Soft tissue and wound repair process

  1. Bleeding Phase (4-6hrs)

    – Bleeding occurs directly after the injury/trauma occurs. The amount of bleeding is dependent on the area of injury (if it is an area that is highly vascular or not e.g. muscle injuries will have more bleeding than ligament injuries). Bleeding typically stops approximately 4 to 6 hours after the time of injury.

  2. Inflammatory Phase (6hrs to 3 days)

    – Two major responses occur during this phase: a vascular response and cellular response. The vascular response stimulates vasodilation and vasopermeability. The cellular response involves the emigration of phagocytes, monocytes (which become macrophages), lymphocytes, esoinophils and basophils this combined with a chemical response ensures that tissue debridement, fibrin mesh and clot reside are removed. This is absolutely vital in order for correct healing to occur, however the oedema that occurs during this phase can actually restrict blood flow, and create pain.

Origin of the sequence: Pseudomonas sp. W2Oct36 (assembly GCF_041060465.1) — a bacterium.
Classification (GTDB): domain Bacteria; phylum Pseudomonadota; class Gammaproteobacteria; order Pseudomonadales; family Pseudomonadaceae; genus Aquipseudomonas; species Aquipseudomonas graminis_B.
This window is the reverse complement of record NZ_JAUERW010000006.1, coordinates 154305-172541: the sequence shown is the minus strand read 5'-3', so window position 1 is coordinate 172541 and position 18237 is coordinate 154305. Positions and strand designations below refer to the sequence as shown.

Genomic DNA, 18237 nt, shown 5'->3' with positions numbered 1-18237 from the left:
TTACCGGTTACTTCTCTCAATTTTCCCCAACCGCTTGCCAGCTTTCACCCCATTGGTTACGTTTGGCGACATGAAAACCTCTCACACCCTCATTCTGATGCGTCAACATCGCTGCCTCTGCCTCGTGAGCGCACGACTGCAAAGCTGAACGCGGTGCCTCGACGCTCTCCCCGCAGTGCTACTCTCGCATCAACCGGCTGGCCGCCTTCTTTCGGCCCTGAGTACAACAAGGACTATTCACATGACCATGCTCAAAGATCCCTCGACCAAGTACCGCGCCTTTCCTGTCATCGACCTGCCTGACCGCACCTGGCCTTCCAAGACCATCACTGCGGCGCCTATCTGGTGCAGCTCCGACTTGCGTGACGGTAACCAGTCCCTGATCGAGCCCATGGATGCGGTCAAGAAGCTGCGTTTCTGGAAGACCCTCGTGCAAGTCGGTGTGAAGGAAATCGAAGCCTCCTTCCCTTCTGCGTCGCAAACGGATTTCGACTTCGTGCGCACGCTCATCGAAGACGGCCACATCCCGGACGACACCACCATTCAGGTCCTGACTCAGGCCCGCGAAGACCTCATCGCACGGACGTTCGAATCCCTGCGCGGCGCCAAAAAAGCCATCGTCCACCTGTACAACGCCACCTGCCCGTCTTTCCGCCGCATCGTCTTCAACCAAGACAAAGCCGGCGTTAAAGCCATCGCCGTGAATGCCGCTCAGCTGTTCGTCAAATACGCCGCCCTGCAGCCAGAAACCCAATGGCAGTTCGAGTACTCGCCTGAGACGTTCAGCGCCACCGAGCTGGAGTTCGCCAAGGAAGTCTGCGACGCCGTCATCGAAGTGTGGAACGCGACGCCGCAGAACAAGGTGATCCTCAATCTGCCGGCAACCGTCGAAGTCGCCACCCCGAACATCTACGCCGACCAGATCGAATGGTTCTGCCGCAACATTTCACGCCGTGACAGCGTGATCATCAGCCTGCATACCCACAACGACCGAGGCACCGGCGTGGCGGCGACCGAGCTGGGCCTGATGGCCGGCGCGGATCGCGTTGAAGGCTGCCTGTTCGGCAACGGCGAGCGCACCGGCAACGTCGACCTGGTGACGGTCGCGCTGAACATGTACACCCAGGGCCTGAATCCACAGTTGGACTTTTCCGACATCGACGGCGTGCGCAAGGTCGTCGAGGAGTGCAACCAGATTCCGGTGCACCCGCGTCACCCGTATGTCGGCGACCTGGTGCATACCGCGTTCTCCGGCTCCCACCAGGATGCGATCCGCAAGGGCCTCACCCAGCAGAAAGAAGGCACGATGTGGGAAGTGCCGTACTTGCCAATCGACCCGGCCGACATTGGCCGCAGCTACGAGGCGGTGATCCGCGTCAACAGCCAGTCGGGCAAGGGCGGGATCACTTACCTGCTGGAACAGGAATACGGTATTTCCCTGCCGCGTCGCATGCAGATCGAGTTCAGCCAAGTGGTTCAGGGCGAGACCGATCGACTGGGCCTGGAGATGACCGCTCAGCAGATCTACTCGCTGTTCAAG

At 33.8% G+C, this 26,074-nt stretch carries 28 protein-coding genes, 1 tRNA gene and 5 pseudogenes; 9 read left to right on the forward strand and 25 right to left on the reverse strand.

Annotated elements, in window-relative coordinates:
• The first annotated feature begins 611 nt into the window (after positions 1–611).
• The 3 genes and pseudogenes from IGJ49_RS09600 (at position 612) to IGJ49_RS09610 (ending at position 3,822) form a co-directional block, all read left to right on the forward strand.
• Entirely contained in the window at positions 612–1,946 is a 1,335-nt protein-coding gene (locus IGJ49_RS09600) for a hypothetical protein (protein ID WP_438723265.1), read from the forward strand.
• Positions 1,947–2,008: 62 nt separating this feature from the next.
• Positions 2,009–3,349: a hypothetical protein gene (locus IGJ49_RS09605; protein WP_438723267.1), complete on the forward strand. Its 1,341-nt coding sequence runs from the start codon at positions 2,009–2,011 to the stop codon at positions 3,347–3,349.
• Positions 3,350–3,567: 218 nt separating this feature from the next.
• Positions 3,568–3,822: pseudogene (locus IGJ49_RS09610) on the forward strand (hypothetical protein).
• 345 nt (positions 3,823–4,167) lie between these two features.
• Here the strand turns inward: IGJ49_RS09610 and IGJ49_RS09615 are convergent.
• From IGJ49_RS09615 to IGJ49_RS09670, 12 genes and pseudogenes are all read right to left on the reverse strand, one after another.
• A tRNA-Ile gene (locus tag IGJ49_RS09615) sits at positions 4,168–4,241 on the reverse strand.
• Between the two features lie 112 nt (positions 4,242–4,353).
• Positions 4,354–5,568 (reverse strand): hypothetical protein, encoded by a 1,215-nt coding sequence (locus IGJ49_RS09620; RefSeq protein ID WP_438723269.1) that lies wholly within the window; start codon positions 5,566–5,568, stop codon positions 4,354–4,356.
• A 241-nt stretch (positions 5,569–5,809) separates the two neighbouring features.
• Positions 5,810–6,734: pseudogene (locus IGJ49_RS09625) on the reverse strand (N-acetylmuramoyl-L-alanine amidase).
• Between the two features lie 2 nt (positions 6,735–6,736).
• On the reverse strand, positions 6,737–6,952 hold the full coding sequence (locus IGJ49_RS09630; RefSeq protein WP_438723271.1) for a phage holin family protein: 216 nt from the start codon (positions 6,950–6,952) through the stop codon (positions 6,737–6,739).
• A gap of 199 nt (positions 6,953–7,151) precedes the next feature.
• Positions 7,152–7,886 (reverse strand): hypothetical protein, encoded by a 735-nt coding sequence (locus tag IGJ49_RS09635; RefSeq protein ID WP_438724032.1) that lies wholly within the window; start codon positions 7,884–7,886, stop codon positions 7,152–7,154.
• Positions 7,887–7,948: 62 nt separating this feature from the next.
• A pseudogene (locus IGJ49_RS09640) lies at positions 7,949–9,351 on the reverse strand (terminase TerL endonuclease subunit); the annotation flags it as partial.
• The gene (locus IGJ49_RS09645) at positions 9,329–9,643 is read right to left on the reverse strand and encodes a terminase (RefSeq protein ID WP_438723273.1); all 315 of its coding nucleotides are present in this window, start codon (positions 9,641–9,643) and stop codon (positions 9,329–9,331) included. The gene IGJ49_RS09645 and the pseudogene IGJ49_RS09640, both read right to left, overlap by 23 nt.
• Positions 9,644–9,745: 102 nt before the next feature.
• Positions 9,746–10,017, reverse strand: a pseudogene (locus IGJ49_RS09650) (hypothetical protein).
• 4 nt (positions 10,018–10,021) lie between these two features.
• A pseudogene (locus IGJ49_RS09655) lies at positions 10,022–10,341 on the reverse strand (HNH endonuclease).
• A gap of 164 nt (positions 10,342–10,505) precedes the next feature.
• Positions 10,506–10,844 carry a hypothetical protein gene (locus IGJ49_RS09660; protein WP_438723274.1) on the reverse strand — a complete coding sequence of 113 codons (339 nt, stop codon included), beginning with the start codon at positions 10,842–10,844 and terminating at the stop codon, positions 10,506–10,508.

3. Proliferation (24hrs to weeks)

    – This phase is where the generation of repair material occurs. Cytokine based drives from the inflammatory phase stimulate the release of fibroblasts and endothelial cells. These proliferate and increase activity levels to produce collagen and angiogenesis. At the same time myofibroblasts and contracting the wound and enhancing repair and tissue strength.

  4. Remodelling ( Week 1 to months)

    – orientation of the collagen fibres occurs, reabsorption of predominately Type 111 Collagen, replacing it with Type 1 Collagen fibres.

Soft tissue/wound repair process


Watson, T 2016 Soft Tissue Repair and Healing Review